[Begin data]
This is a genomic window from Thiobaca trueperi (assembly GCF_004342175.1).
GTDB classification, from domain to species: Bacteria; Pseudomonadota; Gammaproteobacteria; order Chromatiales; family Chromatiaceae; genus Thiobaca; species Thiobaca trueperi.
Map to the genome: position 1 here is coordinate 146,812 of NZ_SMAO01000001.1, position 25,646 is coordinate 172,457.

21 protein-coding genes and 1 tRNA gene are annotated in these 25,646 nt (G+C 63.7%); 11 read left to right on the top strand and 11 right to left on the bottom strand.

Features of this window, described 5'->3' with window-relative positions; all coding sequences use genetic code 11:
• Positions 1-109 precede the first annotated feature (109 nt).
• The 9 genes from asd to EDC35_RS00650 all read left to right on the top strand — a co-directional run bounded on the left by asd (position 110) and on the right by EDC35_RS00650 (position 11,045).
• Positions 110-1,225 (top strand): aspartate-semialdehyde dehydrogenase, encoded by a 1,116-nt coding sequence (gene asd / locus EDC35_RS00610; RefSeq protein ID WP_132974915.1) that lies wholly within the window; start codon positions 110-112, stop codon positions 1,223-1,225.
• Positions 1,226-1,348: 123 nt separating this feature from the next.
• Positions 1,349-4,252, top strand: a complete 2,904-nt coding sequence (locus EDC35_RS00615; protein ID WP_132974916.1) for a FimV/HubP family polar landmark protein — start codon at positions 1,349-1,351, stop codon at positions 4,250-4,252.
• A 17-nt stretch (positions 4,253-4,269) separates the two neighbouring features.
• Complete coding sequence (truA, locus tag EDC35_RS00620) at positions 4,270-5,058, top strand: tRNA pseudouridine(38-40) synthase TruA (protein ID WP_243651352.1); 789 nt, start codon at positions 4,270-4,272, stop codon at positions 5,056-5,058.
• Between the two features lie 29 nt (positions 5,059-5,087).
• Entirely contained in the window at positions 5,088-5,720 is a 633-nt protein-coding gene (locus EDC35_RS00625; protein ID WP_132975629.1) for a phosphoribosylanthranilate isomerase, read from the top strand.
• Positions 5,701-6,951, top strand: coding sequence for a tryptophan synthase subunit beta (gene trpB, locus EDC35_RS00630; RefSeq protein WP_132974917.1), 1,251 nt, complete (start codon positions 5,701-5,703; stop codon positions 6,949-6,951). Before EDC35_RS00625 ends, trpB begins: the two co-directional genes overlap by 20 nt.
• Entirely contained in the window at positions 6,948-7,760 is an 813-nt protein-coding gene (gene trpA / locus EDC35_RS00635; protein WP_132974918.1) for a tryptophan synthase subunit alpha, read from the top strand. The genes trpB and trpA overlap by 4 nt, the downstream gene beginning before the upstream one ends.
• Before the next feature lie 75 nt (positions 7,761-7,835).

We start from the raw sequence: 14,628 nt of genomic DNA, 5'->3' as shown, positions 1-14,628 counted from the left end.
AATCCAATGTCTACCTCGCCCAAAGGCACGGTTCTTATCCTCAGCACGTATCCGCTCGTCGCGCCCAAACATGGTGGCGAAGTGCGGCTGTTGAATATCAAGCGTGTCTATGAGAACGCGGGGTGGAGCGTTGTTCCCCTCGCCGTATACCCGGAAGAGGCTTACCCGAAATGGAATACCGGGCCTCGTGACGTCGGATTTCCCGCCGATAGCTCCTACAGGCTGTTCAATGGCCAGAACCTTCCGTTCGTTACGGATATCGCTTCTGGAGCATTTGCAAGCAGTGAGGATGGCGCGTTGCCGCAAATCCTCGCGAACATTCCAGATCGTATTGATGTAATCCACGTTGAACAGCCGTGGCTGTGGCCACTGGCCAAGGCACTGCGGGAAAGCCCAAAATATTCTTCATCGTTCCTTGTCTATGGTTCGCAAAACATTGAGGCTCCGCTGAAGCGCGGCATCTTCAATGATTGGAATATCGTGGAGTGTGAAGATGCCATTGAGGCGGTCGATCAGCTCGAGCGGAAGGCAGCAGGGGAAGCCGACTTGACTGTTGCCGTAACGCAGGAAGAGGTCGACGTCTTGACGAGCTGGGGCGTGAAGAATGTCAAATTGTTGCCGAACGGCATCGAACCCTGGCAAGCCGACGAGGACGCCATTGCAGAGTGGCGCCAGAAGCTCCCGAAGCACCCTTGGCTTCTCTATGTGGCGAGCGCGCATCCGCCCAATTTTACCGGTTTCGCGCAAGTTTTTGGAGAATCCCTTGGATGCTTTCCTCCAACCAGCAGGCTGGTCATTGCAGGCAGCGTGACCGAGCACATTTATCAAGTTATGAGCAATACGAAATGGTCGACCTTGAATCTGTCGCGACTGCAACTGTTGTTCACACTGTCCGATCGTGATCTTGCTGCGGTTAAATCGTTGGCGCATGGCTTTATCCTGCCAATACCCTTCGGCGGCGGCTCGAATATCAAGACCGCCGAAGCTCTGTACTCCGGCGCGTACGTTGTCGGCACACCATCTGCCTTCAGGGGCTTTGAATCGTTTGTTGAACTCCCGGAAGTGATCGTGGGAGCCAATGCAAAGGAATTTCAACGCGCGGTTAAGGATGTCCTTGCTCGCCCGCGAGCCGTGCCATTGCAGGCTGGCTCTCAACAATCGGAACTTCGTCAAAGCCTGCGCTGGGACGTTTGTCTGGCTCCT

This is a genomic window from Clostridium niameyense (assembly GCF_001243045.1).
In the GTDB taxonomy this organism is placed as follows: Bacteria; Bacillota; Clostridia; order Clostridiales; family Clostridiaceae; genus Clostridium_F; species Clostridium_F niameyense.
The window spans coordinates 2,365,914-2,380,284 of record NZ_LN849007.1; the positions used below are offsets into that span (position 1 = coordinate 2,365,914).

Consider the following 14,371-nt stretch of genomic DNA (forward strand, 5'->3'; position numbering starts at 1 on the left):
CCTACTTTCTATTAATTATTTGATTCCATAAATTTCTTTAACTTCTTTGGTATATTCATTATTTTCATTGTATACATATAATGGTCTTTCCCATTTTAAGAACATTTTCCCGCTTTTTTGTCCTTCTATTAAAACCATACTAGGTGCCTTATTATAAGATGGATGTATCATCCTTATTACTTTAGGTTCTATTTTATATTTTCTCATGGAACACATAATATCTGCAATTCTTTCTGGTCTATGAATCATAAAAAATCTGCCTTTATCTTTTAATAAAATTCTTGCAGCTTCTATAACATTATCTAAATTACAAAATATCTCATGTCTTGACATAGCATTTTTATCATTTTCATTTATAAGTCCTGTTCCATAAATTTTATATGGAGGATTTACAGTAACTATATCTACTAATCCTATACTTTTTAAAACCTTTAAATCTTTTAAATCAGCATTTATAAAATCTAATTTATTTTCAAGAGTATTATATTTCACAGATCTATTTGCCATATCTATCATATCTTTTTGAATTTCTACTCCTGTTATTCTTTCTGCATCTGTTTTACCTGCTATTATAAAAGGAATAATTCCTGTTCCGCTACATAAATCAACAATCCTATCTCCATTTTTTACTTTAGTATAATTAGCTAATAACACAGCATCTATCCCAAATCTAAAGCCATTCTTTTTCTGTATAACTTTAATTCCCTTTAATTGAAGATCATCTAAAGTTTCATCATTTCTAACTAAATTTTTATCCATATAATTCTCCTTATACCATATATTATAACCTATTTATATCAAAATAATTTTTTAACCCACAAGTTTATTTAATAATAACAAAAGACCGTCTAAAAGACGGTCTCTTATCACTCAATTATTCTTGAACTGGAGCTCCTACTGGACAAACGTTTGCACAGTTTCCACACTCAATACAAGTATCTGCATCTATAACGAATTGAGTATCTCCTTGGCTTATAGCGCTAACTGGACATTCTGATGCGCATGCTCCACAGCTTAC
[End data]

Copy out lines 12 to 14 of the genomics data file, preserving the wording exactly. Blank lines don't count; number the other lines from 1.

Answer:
• Complete coding sequence (truA, locus tag EDC35_RS00620) at positions 4,270-5,058, top strand: tRNA pseudouridine(38-40) synthase TruA (protein ID WP_243651352.1); 789 nt, start codon at positions 4,270-4,272, stop codon at positions 5,056-5,058.
• Between the two features lie 29 nt (positions 5,059-5,087).
• Entirely contained in the window at positions 5,088-5,720 is a 633-nt protein-coding gene (locus EDC35_RS00625; protein ID WP_132975629.1) for a phosphoribosylanthranilate isomerase, read from the top strand.